50 of 52
Witte, Emanuel de (1617-1693)
Dutch painter

Said to have drowned himself, after his body was discovered in a frozen canal.

51 of 52
Wood, Christopher (1901-1930)
English painter

Stepped in front of a train.

52 of 52
Xue Ji (AD 649-713)
Chinese calligrapher and scholar-official

Forced to commit suicide after somehow becoming embroiled in a plot to poison the new emperor.

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Studies on chemical composition and antinutritional factors in three germplasm seed materials of the tribal pulse, Mucuna pruriens (L.) DC

Abstract

Three germplasm seed materials of the Indian tribal pulse, Mucuna pruriens, collected from different agroclimatic regions [Begur Reserve Forest and Silent Valley in Kerala State and Mothimahal Campus, Lucknow (Uttar Pradesh)] were analysed for proximate composition, seed protein fractions, amino acid composition, minerals and antinutritional factors. All three germplasm seed materials of M. pruriens analysed contained higher contents of crude protein and crude lipid when compared with most of the commonly consumed pulses and other species of Mucuna. Albumin and globulin fractions constituted the major bulk of seed proteins in all three germplasms. Profiles of amino acids revealed that the seed proteins contained relatively higher levels of all the essential amino acids except sulpho-amino acids in all the three germplasms of M. pruriens and threonine in the germplasms of Silent Valley and Lucknow when compared with the WHO requirement pattern. In addition, the seed proteins of Lucknow germplasm were found to be limiting in isoleucine + leucine also. All three samples of M. pruriens were rich in minerals such as, K, Mg and P. The Begur Reserve Forest germplasm was also rich in Fe. Except for l-DOPA, all antinutritional factors detected/quantified were heat-labile and hence could be eliminated by cooking. The albumins of Lucknow germplasm alone exhibited weak agglutination with erythrocytes from ‘O’ blood group. In all three samples, globulins showed weak agglutination with erythrocytes without any specificity.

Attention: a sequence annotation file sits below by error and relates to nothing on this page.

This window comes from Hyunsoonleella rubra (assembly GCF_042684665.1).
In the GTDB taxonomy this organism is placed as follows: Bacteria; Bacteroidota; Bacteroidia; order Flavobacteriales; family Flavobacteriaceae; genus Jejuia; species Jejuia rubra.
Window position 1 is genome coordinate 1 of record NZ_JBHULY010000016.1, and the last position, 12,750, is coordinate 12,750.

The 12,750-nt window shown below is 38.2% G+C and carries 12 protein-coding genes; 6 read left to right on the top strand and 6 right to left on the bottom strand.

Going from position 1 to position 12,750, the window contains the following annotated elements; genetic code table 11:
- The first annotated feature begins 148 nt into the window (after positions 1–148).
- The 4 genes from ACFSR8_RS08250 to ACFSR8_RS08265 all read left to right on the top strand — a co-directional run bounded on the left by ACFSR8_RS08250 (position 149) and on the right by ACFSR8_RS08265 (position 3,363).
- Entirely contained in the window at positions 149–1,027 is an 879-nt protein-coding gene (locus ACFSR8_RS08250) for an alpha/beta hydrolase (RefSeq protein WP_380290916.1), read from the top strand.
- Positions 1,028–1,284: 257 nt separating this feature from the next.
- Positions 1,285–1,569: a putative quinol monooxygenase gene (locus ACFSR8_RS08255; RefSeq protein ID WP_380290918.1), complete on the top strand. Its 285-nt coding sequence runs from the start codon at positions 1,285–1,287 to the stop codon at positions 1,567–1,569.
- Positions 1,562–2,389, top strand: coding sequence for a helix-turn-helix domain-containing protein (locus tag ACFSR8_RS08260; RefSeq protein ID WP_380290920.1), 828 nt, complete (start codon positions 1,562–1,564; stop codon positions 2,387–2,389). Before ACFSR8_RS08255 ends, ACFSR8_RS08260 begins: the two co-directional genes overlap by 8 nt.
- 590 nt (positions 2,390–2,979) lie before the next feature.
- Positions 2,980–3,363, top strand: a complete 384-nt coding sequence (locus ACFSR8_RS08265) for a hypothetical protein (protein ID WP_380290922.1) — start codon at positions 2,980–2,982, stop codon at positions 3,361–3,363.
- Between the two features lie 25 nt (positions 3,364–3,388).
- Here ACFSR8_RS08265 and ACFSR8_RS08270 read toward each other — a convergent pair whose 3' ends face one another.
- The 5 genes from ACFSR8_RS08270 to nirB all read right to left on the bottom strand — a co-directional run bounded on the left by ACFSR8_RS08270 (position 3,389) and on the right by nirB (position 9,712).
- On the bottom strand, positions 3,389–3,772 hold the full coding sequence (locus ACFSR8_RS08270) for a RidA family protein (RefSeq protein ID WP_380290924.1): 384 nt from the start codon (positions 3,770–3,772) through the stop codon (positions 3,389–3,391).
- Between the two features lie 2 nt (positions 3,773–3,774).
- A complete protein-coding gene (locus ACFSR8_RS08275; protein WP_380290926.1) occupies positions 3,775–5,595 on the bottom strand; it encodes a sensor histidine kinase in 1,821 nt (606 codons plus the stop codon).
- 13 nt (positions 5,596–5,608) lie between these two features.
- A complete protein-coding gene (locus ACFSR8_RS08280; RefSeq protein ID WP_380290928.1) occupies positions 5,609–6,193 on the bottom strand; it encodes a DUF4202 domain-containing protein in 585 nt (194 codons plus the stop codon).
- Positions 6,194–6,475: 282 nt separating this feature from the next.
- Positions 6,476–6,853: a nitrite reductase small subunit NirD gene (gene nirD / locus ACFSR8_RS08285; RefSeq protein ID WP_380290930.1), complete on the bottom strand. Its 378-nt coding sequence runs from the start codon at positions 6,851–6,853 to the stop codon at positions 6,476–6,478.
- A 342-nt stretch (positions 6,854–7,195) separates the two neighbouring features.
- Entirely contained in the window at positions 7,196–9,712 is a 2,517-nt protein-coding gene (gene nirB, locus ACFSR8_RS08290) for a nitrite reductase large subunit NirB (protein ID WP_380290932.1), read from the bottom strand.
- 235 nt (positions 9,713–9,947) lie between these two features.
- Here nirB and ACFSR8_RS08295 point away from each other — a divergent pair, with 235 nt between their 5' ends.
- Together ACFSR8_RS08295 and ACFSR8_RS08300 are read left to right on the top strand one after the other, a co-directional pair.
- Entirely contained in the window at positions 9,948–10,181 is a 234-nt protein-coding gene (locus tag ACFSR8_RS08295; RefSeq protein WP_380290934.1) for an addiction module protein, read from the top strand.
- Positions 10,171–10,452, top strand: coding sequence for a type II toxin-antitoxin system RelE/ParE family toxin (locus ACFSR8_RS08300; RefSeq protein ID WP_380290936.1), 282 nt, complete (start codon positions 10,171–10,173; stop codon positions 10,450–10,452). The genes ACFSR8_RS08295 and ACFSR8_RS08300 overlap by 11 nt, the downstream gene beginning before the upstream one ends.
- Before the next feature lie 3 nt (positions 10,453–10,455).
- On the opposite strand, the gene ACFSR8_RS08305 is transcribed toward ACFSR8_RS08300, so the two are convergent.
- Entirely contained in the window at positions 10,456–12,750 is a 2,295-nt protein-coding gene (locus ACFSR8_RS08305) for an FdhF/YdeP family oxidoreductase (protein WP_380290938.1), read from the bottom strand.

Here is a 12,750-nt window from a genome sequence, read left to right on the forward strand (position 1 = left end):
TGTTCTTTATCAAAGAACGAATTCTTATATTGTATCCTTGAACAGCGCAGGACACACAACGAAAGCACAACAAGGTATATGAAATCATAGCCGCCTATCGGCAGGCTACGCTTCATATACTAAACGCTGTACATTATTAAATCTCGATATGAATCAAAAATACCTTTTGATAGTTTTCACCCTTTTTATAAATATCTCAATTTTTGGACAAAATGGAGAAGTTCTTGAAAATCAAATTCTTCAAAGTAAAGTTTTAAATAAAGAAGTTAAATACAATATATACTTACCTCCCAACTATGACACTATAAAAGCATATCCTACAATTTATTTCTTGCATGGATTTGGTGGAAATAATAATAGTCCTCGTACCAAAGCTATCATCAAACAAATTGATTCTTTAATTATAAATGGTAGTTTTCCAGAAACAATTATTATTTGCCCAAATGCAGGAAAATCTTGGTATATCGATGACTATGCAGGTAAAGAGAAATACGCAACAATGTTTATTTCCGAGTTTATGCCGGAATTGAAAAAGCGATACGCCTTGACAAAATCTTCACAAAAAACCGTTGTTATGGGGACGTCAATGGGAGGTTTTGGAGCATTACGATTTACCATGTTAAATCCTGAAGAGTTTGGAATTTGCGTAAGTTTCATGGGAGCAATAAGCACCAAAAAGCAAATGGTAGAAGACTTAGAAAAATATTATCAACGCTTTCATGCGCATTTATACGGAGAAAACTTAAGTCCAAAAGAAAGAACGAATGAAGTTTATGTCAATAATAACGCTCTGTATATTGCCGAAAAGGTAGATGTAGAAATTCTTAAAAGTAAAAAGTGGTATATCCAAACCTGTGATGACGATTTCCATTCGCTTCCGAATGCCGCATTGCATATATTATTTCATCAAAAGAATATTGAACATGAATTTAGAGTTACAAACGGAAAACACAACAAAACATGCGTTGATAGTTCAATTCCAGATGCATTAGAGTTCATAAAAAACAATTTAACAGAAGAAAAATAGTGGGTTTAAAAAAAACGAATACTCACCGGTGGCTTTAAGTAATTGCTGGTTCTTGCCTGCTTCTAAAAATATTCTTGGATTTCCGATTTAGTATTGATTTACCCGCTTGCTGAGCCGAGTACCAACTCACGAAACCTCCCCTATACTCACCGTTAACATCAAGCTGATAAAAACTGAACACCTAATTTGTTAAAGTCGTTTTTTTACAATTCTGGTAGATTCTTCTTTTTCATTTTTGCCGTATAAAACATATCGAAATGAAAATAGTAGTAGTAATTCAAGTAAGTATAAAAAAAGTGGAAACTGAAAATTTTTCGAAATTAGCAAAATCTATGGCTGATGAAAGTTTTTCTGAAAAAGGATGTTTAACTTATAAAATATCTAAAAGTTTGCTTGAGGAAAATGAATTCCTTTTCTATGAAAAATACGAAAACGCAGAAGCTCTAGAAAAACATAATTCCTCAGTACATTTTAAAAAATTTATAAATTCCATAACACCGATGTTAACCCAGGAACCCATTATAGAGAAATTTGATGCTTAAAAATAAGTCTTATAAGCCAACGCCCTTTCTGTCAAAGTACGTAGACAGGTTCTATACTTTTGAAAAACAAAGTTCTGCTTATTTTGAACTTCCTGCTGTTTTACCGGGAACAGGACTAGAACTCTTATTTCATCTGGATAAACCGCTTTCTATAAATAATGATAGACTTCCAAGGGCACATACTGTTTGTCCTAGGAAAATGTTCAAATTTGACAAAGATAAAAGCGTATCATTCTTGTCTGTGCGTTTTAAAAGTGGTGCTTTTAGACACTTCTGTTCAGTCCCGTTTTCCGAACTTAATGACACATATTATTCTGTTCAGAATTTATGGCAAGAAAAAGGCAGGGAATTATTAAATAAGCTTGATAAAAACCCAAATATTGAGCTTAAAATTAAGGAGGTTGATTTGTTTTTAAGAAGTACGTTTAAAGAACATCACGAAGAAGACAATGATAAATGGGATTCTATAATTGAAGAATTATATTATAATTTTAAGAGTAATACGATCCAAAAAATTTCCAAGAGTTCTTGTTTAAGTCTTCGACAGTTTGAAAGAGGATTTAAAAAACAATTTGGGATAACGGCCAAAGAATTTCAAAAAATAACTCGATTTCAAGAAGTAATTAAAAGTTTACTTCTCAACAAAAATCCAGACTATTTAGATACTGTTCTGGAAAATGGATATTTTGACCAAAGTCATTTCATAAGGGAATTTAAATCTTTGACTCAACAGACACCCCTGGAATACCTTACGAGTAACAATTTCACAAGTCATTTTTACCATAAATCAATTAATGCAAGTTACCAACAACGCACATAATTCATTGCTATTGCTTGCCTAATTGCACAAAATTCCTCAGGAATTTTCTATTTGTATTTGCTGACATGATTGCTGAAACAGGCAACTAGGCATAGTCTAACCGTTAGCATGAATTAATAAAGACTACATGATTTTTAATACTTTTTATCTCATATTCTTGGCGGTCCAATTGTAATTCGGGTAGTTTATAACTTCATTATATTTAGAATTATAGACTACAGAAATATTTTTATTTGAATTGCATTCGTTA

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Albany, New York: How Mustard Gas Works

Marvin J. Marcus 3414 Golden Ridge Road Albany, NY 12207

You jump to your feet at the slightest murmur of an attack. It's dark inside the bunker, and everywhere you look is blackness. Shells pound the ground no more than 50 meters in front of your position, rattling the fillings loose in your skull. Quickly you fumble in the darkness, looking for your rifle and helmet, but there's something odd about this attack. There's no explosion flash.

As you scramble to your position, the pounding stops and a low hissing fills the air, something you've never heard. Rifle in hand, you creep to the opening of your foxhole and peer out between two sandbags.

Your eyes begin to water as you try to focus on the scene in front of you. The clear, starry night fades as a creeping yellow fog slowly begins to consume your view.

To your left, soldiers in the bunker closest to the impact zones shout, "What's that smell?" You can make out a few hunched over at the waist, while several more frantically wave their hands in front of their faces.